Exercise for brain health

There’s even more evidence and reason to believe that exercise will keep not only your waistline trim, but your mind razor sharp.

“Precision-exercise and physical activity, coupled with cognitive training, is the future of brain health.”

— Ryan Glatt, psychometrist and Brain Health coach

As I’ve written in many of my past articles, I think it’s safe to say that no matter how different we are, we all ultimately have one thing in common — to have a good quality of life. To achieve a nice quality of life as we age, it is understood that we need to keep our minds as sharp as we can. Guess what is one of the best ways to keep our minds sharp besides the popular crossword puzzle and reading? You guessed it: There’s even more evidence and reason to believe that exercise will keep not only your waistline trim, but your mind razor sharp.

Brain health

I am currently taking a Brain Health Trainer Certification, which covers many topics that I’ve been interested in, most notably how to make a dent in the exponentially increasing rates of cognitive decline. Taking a deep dive into neuroscience, this course helps explain how exercise (and all different types of exercise) can play a role in preventing and slowing neurodegenerative diseases such as Alzheimer’s Disease.

The five main areas that affect our cognition are exercise, sleep, stress, nutrition and environment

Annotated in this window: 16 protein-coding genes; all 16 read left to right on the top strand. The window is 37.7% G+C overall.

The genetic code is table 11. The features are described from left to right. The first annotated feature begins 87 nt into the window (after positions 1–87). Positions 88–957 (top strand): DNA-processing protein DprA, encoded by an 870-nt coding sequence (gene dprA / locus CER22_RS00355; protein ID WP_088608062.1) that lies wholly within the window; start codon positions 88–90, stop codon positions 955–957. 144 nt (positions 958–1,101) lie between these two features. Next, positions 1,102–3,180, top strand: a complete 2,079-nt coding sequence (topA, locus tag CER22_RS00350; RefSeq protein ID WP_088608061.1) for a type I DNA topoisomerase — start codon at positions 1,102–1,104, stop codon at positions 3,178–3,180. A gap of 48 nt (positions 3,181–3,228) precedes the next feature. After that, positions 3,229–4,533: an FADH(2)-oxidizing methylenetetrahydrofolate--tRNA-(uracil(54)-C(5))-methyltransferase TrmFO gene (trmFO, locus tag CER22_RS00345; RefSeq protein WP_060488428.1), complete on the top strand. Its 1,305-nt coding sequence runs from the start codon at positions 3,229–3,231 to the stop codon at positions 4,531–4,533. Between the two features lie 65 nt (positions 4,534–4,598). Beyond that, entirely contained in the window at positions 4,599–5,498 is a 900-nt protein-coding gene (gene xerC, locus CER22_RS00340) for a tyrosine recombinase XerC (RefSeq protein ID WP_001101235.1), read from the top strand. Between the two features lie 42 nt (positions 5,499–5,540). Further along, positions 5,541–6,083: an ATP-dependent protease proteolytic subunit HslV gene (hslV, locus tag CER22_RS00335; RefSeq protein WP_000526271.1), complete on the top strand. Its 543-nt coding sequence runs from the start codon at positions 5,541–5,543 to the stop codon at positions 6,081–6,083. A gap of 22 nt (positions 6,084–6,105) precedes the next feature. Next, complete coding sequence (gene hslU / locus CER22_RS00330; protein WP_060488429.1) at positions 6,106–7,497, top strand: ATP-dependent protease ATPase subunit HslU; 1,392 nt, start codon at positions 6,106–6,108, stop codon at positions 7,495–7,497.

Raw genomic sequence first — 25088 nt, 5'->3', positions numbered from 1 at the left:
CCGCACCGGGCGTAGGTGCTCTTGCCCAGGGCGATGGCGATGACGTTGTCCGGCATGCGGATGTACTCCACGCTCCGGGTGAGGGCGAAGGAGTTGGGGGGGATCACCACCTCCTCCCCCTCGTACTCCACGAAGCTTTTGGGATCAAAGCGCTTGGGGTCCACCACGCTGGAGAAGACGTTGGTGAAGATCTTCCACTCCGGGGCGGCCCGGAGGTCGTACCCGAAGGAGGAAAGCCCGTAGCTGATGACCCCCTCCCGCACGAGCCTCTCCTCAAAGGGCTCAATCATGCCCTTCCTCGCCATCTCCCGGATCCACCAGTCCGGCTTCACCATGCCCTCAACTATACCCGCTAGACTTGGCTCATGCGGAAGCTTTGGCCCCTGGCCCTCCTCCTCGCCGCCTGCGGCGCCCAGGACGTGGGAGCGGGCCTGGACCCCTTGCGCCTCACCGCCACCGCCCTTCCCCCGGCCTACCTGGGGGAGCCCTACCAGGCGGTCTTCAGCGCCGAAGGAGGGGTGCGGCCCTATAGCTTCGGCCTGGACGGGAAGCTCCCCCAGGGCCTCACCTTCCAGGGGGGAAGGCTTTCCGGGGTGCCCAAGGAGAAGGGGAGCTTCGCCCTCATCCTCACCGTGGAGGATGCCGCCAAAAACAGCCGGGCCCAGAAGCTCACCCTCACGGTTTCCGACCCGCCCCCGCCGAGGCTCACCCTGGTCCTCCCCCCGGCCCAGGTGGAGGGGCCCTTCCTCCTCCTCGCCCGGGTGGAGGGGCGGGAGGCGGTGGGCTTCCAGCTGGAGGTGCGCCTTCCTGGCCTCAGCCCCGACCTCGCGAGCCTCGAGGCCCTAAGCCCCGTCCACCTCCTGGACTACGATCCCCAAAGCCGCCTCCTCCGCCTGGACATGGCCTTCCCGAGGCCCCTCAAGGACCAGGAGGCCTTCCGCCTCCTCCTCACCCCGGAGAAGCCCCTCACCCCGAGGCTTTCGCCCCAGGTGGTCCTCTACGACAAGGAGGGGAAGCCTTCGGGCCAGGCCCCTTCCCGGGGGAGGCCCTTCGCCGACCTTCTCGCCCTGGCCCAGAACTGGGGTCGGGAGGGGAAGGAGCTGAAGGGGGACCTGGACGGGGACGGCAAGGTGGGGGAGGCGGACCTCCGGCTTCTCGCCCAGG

Were you expecting something different? These are the same things that we have constantly heard about as all-important pieces of our large health and wellness puzzle. If one or more of these are off, our brain health will certainly be compromised.


I plan on recapping my experience going through this course in a future article, but there’s one phrase I’d like to briefly touch on — neuroplasticity.

This is the ability of the brain to change. Yes, we can actually shape our brains and they have the ability to change. You aren’t just “stuck” with what you have. In exciting news, recent discoveries reveal that the brain can maintain the ability to undergo neuroplastic change into later adulthood. This should be an encouraging sign to those who are looking to prevent neurodegenerative diseases, or those who may be on the decline looking to put it on a slow halt.

However, these changes to the brain do not come without some hard work. As a matter of fact, the older you are the more effort that change requires. This is a strong reminder as often when individuals age, they may put less effort into healthy lifestyle behaviors, such as exercise, and move less to enjoy life more, or to avoid pain and discomfort.

The key

With all of this being said, what’s the best way to train the brain? Running? Lifting weights? High intensity interval training? Balance and stabilization training?

Well, it’s actually a combination of a few.

When looking at executive functioning, processing speed, memory and attention, the key is something referred to as multicomponent training. This is a training style that combines aerobic training, resistance training and motor training. So basically, exercise that involves a heart rate response, with some type of resistance, that makes you think and be mindful at that moment. All three of these components happening at the exact same time:  You cannot space out during multicomponent exercise. You cannot mindlessly perform exercises.

You want some examples? If I just gave some to you that wouldn’t exactly make you think now would it? Talk about a cliffhanger.

Think about what you are doing, not doing, and/or can do to help train your brain. Need some help and ideas? Shoot me an email at GiovanniRoselli.com or reach me on Twitter @GiovanniRoselli.

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